The Maryland Institute College of Art wasn’t about to let PayScale’s recent study, which trashed the value of a MICA degree, go unanswered. In fact, the institution went on the offensive, citing several problems with the study and touting a bevy of statistics that affirm the worth of their rather expensive art degree.
The PayScale compared the salaries of 62 MICA graduates to the average cost of a degree to determine that the 20-year return on investment was -$90,000.
In a Baltimore Business Journal article, Cedric Mobley, speaking on behalf MICA, deemed the sample size “statistically invalid,” and faulted the study for excluding the self-employed and master’s degree-holders. Another strike against the study, for Mobley, was its use of self-reporting. Respondents went to the PayScale website of their own accord and reported their income; they were not selected at random.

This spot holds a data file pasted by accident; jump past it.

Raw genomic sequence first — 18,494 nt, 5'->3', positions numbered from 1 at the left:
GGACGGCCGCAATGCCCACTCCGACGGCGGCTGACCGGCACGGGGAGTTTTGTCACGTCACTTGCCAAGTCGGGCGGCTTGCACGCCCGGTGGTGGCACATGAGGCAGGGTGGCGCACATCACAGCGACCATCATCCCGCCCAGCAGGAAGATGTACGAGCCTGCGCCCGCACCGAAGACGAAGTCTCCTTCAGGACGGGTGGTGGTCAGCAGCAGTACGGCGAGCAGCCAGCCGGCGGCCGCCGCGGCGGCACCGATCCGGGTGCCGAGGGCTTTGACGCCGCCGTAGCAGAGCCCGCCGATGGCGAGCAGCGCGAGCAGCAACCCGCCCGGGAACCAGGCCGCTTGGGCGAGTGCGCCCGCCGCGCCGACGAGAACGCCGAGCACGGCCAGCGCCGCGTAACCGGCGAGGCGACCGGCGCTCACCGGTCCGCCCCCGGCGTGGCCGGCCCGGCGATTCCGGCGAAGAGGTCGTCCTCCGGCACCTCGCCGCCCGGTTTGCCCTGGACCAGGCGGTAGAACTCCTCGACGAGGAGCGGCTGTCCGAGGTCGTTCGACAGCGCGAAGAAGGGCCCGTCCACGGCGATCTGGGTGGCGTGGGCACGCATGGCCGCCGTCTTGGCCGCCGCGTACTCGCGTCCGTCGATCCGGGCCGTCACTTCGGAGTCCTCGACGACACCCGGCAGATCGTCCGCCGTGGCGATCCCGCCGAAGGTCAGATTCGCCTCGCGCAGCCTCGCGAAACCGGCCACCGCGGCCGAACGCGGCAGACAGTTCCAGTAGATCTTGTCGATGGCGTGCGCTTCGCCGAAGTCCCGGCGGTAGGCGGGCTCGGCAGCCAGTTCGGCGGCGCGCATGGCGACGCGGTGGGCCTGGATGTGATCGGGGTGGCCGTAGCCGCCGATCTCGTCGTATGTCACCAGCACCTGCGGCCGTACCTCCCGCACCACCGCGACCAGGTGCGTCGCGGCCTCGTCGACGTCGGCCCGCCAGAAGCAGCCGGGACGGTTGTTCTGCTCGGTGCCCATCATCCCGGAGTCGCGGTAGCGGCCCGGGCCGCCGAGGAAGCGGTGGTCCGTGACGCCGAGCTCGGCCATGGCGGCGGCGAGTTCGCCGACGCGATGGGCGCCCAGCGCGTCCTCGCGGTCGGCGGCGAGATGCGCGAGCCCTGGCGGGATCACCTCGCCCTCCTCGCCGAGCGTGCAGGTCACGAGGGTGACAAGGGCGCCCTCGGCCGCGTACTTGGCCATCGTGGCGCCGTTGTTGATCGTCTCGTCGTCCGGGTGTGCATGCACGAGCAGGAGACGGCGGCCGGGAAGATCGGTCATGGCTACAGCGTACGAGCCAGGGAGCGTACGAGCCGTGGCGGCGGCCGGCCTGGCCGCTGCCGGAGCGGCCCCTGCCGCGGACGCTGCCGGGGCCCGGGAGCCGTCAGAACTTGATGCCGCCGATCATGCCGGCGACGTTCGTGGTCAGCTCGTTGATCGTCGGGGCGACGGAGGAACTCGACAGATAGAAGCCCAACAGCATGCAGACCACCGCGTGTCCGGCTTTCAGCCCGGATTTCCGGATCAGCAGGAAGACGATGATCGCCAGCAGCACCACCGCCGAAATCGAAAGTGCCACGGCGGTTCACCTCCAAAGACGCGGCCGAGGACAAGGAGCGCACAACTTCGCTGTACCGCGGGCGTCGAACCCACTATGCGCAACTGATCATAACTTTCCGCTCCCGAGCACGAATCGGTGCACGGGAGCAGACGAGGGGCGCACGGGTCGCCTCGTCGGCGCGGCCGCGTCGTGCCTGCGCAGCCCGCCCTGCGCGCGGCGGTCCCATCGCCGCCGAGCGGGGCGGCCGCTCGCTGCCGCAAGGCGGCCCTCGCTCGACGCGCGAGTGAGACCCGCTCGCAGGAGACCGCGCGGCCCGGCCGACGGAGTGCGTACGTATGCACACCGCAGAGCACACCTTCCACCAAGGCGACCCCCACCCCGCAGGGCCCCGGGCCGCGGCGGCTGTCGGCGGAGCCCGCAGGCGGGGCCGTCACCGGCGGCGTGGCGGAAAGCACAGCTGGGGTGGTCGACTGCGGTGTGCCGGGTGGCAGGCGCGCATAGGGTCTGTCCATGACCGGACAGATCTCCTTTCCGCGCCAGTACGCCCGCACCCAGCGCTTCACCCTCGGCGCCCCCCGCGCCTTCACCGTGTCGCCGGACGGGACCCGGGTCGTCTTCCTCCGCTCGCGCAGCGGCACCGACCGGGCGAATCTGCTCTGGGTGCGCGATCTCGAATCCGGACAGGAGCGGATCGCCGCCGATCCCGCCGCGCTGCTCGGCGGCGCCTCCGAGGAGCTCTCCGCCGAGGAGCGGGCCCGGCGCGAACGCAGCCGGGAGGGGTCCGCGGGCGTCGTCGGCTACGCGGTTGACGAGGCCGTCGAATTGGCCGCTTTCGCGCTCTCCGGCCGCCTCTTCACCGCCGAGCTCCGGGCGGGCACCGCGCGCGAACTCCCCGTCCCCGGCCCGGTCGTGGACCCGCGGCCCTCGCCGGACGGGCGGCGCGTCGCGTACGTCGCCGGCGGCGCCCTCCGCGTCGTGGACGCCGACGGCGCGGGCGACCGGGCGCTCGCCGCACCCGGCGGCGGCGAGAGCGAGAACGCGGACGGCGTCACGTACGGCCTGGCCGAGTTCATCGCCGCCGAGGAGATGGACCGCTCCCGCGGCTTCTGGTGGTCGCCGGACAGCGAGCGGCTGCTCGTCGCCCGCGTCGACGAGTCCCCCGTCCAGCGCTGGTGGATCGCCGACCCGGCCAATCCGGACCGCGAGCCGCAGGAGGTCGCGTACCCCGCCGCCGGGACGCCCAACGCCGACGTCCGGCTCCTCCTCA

Mobley went on to cite MICA graduates’ low student-loan default rate, 67 percent below the national average, as evidence of the earning ability of the degree. Strategic National Arts Alumni Project’s research shows that a majority of MICA graduates are self-employed (and therefore excluded from the study). Mobley asserts that many grads who have corporate jobs supplement their income with freelancing. And according to a SNAAP survey, 93 percent of alumni report being satisfied or very satisfied with MICA.
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